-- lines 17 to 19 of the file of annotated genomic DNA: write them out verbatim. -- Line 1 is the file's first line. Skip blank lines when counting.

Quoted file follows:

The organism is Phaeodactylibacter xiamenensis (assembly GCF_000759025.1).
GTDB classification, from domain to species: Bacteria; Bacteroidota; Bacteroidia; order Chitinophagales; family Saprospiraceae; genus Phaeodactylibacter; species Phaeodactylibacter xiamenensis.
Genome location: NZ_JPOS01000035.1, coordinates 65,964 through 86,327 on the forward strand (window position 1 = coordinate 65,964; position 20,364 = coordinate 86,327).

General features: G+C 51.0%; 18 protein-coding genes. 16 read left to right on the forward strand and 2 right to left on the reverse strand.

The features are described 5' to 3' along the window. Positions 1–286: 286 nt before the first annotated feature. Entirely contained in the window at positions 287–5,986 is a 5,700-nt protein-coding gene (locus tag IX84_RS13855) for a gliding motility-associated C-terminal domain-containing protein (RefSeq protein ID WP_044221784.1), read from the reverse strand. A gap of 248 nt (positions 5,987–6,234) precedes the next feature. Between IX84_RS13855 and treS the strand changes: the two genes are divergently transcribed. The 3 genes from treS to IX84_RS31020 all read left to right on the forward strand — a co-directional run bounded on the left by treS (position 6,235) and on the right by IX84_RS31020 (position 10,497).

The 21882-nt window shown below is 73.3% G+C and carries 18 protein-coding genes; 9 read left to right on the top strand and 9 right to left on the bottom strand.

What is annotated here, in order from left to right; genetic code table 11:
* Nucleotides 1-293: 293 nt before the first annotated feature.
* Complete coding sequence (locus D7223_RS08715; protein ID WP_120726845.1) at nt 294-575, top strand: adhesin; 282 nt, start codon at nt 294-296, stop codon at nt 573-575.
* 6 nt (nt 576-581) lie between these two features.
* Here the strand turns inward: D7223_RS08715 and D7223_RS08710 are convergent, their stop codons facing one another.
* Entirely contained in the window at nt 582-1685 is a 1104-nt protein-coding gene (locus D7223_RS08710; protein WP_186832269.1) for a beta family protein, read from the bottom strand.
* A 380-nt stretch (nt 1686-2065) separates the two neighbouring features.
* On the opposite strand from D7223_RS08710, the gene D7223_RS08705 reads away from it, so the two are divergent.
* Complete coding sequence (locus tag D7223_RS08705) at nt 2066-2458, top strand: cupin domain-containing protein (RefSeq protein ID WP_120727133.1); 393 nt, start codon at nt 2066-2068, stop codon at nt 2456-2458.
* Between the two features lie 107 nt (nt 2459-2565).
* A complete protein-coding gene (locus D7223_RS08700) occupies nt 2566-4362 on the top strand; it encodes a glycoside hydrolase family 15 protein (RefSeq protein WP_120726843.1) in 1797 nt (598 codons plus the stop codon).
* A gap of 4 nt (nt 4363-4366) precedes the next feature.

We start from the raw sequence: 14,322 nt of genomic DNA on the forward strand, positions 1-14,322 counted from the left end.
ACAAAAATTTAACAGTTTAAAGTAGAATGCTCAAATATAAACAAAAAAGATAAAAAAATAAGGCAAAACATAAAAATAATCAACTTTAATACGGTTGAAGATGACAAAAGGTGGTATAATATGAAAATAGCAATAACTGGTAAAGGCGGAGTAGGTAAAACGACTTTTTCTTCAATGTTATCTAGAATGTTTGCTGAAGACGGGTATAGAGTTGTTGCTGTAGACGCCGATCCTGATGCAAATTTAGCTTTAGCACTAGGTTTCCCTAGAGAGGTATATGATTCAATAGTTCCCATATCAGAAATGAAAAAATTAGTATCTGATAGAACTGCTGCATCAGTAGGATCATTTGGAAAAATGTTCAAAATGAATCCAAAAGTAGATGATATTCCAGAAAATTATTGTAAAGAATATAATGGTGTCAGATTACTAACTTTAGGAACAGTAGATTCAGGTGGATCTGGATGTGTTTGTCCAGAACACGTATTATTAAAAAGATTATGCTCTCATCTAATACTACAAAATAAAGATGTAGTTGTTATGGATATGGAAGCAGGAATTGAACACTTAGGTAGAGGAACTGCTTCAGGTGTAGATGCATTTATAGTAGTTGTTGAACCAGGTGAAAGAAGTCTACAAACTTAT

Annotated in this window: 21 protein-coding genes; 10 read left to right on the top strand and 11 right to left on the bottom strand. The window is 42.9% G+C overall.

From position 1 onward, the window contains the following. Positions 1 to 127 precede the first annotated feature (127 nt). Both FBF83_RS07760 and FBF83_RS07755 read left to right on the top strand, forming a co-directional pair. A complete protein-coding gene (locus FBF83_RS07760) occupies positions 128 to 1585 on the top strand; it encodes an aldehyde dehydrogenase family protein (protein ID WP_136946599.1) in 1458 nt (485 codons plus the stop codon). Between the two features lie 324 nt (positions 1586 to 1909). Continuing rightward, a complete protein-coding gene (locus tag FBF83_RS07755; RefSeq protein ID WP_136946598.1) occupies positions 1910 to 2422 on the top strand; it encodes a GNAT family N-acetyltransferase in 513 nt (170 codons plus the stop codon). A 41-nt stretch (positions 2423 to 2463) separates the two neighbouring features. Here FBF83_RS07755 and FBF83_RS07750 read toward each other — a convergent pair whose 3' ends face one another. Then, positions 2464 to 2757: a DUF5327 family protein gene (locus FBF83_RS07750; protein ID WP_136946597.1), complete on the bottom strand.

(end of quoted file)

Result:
* A complete protein-coding gene (locus D7223_RS08700) occupies nt 2566-4362 on the top strand; it encodes a glycoside hydrolase family 15 protein (RefSeq protein WP_120726843.1) in 1797 nt (598 codons plus the stop codon).
* A gap of 4 nt (nt 4363-4366) precedes the next feature.

We start from the raw sequence: 14,322 nt of genomic DNA on the forward strand, positions 1-14,322 counted from the left end.